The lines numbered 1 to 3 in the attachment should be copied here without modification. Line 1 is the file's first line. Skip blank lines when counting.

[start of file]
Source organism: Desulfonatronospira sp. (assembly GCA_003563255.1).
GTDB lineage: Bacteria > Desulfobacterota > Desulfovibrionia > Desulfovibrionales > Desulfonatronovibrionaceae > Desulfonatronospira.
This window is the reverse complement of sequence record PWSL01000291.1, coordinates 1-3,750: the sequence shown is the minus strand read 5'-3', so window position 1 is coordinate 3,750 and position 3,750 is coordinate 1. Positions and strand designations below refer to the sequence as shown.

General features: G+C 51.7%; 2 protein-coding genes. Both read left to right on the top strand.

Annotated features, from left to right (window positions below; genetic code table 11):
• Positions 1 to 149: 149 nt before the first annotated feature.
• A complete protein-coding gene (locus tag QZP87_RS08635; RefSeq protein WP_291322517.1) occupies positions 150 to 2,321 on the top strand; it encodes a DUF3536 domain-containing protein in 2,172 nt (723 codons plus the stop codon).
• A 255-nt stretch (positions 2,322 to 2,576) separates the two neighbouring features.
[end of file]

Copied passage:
Source organism: Desulfonatronospira sp. (assembly GCA_003563255.1).
GTDB lineage: Bacteria > Desulfobacterota > Desulfovibrionia > Desulfovibrionales > Desulfonatronovibrionaceae > Desulfonatronospira.
This window is the reverse complement of sequence record PWSL01000291.1, coordinates 1-3,750: the sequence shown is the minus strand read 5'-3', so window position 1 is coordinate 3,750 and position 3,750 is coordinate 1. Positions and strand designations below refer to the sequence as shown.